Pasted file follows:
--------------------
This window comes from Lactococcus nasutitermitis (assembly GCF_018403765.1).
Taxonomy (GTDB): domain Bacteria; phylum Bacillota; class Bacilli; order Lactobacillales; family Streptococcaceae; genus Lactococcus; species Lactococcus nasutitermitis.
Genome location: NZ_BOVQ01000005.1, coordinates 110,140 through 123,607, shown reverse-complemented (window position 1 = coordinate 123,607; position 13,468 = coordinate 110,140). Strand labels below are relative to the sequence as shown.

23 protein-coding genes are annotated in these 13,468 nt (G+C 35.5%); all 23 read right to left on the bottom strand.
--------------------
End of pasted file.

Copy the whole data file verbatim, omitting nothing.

This window comes from Lactococcus nasutitermitis (assembly GCF_018403765.1).
Taxonomy (GTDB): domain Bacteria; phylum Bacillota; class Bacilli; order Lactobacillales; family Streptococcaceae; genus Lactococcus; species Lactococcus nasutitermitis.
Genome location: NZ_BOVQ01000005.1, coordinates 110,140 through 123,607, shown reverse-complemented (window position 1 = coordinate 123,607; position 13,468 = coordinate 110,140). Strand labels below are relative to the sequence as shown.

23 protein-coding genes are annotated in these 13,468 nt (G+C 35.5%); all 23 read right to left on the bottom strand.